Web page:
Cartoon of the charge distribution σ_{ P } at the surface of a spherical cavity carved from a liquid dielectric. Panel (a) represents the picture of standard Maxwell's electrostatics of dielectrics, when the normal projection of the dipolar polarization along the external field creates the positive and negative lobes of the surface charge distribution. Those result from the mathematical surface cutting through polarized dipoles of the liquid shown by arrows. The overall electric field inside the cavity is then reduced from the external field by the opposing field of the surface charges [Eq. (1)]. Panel (b) shows the scenario suggested by the orientational dipolar order at the surface of a “Rossky cavity” in a polar liquid (Refs. 6–12). In-plane orientations of the surface dipoles, unaltered by a weak external field, do not produce surface charge. The result is zero surface charge density σ_{ P } and the field at the cavity center following the Lorentz equation [Eq. (2)].

A cartoon of the Kihara solute in SPC/E water and the definition of the projection angles describing the orientations of waters in the first hydration layer in respect to the surface normal . θ_{ b } is the angle between O–H bond and , θ_{ m } is the angle between the water dipole and , θ_{⊥} defines the orientation of the plane of H_{2}O (note that ).

A cartoon of the Kihara solute in SPC/E water and the definition of the projection angles describing the orientations of waters in the first hydration layer in respect to the surface normal . θ_{ b } is the angle between O–H bond and , θ_{ m } is the angle between the water dipole and , θ_{⊥} defines the orientation of the plane of H_{2}O (note that ).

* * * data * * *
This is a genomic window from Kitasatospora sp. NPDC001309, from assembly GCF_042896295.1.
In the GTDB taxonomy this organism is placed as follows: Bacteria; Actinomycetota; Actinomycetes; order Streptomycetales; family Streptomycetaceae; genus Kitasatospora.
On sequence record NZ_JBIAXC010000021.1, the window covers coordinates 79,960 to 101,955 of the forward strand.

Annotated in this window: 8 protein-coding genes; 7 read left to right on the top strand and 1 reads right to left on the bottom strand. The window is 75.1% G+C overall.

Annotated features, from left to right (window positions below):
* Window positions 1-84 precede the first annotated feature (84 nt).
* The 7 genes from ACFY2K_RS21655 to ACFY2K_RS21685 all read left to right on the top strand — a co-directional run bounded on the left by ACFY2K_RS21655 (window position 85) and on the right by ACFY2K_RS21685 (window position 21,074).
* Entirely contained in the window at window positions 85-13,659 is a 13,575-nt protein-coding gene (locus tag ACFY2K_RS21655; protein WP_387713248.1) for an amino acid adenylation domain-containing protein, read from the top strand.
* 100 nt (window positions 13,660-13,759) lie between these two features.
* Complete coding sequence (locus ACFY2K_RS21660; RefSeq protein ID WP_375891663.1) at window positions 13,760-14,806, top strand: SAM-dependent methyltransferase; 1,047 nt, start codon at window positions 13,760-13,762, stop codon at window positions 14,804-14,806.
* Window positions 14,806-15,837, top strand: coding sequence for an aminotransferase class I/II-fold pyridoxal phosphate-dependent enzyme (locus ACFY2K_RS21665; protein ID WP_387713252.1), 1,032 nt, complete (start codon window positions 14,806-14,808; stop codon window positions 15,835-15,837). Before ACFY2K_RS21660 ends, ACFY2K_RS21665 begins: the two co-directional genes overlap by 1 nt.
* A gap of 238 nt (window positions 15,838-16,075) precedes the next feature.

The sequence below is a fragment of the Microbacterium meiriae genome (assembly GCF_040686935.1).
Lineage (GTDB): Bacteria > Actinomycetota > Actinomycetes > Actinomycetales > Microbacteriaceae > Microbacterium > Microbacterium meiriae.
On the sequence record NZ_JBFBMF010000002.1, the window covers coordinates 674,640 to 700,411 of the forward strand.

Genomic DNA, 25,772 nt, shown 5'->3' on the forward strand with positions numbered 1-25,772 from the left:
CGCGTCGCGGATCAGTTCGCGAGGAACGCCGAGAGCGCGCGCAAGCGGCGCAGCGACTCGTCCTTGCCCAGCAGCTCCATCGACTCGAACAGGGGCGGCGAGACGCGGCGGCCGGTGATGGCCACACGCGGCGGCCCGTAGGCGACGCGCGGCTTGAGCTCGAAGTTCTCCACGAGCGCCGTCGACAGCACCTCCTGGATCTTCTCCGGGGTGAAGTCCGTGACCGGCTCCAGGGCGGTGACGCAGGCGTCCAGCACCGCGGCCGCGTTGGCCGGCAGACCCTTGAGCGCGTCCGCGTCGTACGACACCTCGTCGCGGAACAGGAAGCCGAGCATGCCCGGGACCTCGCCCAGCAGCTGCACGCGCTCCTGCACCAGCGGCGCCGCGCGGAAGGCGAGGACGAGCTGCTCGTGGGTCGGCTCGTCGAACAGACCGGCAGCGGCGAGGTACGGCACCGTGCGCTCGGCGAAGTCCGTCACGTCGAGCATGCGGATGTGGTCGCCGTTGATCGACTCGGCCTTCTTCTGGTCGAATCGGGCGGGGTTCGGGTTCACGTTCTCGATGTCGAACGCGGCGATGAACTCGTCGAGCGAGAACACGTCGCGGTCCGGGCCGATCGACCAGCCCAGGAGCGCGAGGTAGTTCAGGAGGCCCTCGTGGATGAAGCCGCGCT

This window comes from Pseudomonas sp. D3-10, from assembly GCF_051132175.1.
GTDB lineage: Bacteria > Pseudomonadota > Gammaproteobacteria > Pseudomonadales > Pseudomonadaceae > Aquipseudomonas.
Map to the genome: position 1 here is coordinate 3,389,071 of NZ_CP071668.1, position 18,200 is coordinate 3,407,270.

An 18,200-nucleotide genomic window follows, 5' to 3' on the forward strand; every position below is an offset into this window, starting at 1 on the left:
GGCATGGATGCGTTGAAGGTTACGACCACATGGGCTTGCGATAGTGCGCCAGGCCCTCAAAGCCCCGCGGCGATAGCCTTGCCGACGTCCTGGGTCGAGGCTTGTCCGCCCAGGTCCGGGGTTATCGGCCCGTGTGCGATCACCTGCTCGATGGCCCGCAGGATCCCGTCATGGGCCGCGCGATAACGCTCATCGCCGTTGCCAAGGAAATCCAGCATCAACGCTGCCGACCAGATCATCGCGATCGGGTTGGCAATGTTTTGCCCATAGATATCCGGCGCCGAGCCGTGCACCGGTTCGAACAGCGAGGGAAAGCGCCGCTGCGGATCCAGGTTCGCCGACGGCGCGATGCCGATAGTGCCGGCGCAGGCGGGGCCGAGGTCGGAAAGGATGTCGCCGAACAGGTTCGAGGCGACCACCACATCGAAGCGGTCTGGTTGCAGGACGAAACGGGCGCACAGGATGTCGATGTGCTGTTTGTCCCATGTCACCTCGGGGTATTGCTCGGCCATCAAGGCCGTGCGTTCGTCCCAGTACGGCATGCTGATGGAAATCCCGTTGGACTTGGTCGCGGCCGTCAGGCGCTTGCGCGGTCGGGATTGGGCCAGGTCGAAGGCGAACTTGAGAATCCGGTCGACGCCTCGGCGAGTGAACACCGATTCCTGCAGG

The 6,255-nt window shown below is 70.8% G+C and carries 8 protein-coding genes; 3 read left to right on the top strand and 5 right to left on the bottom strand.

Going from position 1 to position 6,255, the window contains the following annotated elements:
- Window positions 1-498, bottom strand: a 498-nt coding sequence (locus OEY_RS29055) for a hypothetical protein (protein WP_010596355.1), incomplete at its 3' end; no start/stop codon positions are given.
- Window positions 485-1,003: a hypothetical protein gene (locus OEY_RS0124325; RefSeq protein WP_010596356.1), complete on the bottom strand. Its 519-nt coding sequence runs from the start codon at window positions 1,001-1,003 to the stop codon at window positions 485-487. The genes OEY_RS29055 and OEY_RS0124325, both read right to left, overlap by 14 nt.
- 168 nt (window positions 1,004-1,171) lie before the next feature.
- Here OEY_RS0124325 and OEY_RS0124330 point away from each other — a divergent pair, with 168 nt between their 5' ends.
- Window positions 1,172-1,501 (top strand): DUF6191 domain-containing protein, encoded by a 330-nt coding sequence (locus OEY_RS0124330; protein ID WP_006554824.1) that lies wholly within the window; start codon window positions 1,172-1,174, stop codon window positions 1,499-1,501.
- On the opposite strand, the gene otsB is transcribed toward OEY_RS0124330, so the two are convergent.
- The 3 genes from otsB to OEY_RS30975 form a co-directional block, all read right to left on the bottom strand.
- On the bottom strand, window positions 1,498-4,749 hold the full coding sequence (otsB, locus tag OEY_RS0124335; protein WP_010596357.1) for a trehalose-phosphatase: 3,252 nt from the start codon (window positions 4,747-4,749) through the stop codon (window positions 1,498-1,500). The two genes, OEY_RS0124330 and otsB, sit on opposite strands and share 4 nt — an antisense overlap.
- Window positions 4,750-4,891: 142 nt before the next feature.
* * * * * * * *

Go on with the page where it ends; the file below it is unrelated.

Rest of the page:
The cavity field inside Kihara solutes (filled points, connected by the dashed lines) compared to hard-sphere cavities inside dipolar fluids (open points, connected by the dash-dotted lines) (Ref. 14). Results of MD simulations in the main panel refer to two values of the solute-solvent LJ attraction, ε_{0s } = 0.65 kJ/mol (circles) and 20.0 kJ/mol (squares). The results for the Kihara solutes are plotted against the radius of closest approach *R* _{0s }/σ_{ s } defined by Eq. (4) (σ_{ s } = 2.87 Å). Open points in the main panel and the inset refer to sets of data obtained for varied reduced dipole moment of the dipolar hard-sphere fluids: 0.5 (diamonds), 1.0 (triangles), and 3.0 (squares). The results for hard-sphere cavities in dipolar fluids are plotted against the radius of the closest hard-sphere solute-solvent approach *R* _{0s }/σ_{ s }; σ_{ s } is the diameter of the solvent hard spheres. The dashed horizontal lines in the main panel and in the inset refer to the Lorentz result (L) of Eq. (2). The dash-dotted horizontal line in the inset refers to the Maxwell result (M) of Eq. (1). Both sets of lines have been produced with ε = 72.2 for SPC/E water at 300 K.